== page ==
Lively, entertaining reviews of, and essays on, old and newer films and everything relating to them, written by professional author William Schoell.

Thursday, June 14, 2012


Chuck Connors and Don Ross
WALK THE DARK STREET (1956). Written, directed and produced by Wyatt Ordung.

Two years after directing and appearing in The Monster from the Ocean Floor, Wyatt Ordung came out with this melodrama with a good performance from lead Chuck Connors. Connors plays Frank Garrick, whose brother Tommy (Eddie Kafafian) is killed in the war, but not before sending Frank a letter in which he says that if he dies it will be the fault of his lieutenant, Dan Lawton (Don Ross). Frank doesn't realize that Tommy was jealous of Lawton because the latter got the promotion he felt he, Tommy, deserved. Garrick decides to play a cat and mouse game with Lawton, telling him he'll give him $10,000 if he can tag him in a competition where the men will use so-called "photo guns" instead of the real things, and shoot each other with film instead of bullets. Fat chance. What happens after that is fairly predictable. Ordung's direction is self-conscious, and the downbeat, moody musical score is a little off-putting. Vonne Godfrey and Regina Gleason are two ladies involved in the storyline. Talented tenor Fred Darien/Darian appears in a nightclub sequence. Don Ross later amassed many credits, especially on television, as did Gleason; this was Godfrey's only credit.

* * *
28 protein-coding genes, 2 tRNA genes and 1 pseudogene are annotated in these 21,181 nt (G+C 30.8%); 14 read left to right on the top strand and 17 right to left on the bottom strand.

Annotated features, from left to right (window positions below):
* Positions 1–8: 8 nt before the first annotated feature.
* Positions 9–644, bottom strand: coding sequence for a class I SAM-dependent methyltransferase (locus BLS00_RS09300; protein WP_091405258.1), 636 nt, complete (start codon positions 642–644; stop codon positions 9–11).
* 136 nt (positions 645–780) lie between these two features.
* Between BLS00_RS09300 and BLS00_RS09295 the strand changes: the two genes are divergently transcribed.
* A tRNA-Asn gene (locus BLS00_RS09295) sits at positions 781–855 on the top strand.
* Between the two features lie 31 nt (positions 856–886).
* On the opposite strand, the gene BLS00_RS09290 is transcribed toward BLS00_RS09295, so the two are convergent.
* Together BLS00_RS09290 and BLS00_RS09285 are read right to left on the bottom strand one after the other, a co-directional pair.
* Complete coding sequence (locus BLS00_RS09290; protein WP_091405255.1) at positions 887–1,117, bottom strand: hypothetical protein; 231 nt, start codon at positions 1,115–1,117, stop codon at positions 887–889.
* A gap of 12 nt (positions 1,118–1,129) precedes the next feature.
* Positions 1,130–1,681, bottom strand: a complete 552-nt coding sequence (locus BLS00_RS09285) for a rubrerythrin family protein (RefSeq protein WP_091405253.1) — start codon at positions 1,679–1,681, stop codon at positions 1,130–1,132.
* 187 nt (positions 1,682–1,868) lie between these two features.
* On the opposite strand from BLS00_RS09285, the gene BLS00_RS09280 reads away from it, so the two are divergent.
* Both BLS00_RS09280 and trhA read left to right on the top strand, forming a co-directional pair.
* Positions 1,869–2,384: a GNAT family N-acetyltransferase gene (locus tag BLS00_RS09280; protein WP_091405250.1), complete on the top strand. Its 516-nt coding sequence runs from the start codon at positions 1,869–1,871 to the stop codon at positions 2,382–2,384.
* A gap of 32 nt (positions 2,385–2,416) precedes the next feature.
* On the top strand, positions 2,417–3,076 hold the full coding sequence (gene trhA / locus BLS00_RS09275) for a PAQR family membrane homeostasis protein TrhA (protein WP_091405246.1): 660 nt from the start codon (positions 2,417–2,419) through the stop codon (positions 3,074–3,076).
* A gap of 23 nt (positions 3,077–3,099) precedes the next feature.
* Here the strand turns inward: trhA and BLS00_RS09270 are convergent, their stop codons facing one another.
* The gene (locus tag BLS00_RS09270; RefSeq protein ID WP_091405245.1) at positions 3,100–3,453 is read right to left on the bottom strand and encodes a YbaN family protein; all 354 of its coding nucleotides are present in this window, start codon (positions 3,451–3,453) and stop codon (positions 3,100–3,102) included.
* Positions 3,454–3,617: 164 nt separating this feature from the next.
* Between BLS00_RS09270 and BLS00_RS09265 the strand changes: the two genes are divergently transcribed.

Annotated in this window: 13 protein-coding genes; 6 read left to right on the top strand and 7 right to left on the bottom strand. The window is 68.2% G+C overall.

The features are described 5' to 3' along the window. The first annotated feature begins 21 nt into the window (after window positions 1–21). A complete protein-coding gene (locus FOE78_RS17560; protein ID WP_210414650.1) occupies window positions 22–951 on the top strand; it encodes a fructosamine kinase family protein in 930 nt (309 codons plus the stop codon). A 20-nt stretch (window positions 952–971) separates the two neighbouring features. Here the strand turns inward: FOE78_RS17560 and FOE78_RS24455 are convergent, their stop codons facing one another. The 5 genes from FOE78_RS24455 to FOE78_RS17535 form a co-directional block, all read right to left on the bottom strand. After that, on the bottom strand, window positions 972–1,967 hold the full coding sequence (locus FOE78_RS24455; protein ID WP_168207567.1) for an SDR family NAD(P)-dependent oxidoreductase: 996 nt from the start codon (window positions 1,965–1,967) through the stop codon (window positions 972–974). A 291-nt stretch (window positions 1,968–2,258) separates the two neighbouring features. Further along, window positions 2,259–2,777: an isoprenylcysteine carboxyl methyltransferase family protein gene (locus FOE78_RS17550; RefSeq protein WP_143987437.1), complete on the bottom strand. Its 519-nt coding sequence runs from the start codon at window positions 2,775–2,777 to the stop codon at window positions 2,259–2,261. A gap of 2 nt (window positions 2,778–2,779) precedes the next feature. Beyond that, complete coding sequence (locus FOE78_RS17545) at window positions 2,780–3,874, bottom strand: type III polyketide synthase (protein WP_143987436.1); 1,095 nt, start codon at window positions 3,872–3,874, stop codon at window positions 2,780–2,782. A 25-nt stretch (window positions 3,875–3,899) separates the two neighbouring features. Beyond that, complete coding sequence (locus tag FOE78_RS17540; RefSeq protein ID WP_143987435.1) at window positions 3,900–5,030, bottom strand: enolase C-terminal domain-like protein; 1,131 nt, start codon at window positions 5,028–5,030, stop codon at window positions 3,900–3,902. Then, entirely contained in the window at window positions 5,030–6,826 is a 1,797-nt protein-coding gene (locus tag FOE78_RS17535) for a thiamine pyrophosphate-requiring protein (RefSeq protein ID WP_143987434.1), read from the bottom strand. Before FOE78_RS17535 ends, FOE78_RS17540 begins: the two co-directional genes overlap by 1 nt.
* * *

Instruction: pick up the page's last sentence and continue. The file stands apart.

Verdict: Despite interesting things and some good performances, the movie isn't memorable. **.

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